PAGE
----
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NRA honors Shelby for ‘standing strong against the gun control agenda in Washington’

Sen. Richard Shelby (R-Ala.)
Sen. Richard Shelby (R-Ala.)

BIRMINGHAM, Ala. — The National Rifle Association (NRA) over the weekend honored Sen. Richard Shelby (R-Ala.) during its annual board meeting for his “unwavering support of and commitment to the Second Amendment” throughout his over four-decade tenure in elected office.

“Throughout his career in the U.S. Congress, Senator Shelby has stood strong against the gun control agenda in Washington, and has continuously fought for the rights of law-abiding citizens to own firearms for hunting, recreational shooting, and self-defense,” said NRA Institute for Legislative Action Executive Director Chris Cox.

The NRA presented Shelby with a resolution at the meeting expressing its “sincere admiration and great appreciation” for his “advocacy and staunch support for individual gun ownership rights, the Second Amendment, and the NRA’s legislative agenda.”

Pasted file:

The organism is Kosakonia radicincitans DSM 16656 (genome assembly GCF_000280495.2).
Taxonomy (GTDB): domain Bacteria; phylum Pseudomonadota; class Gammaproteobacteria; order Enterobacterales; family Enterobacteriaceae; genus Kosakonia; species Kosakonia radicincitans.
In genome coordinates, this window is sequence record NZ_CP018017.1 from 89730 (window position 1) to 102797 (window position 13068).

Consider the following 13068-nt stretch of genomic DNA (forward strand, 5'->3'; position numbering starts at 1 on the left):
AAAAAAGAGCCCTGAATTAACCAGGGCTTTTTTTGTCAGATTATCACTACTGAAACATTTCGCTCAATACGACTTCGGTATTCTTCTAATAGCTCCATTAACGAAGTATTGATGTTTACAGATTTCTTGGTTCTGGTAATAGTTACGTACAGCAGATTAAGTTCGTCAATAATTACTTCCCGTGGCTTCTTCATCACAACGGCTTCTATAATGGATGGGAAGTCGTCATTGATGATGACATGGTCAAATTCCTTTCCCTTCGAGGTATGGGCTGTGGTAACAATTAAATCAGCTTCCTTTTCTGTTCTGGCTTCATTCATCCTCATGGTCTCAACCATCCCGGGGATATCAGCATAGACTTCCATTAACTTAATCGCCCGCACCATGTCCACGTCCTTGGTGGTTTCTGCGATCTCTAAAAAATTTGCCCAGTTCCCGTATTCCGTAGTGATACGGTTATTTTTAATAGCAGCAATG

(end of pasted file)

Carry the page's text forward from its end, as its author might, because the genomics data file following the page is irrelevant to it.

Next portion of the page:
The resolution, which can be read in full here, specifically mentions Shelby’s efforts to “protect sensitive firearms trace data from public disclosure,” his co-sponsorship of legislation to “end reckless lawsuits against America’s gun manufacturers,” and his vote to “prohibit gun confiscation from law-abiding Americans during states of emergency or major disaster,” among other examples of his pro-Second Amendment legislative record.

Shelby said he has made the defense of gun rights one of his top priorities since he was first elected to the Alabama state senate in 1970.

“I believe that it is imperative to protect Alabamians’ constitutional right to keep and bear arms,” he said. “I have a long-standing record of unwavering support for the Second Amendment, and I will continue to fight against any attempts to infringe upon the rights of law-abiding citizens.”

NRA board meetings are typically held in Washington, D.C., but they chose to gather in Birmingham this year because current NRA President Jim Porter is a Birmingham resident. Porter’s two-year term concludes in May.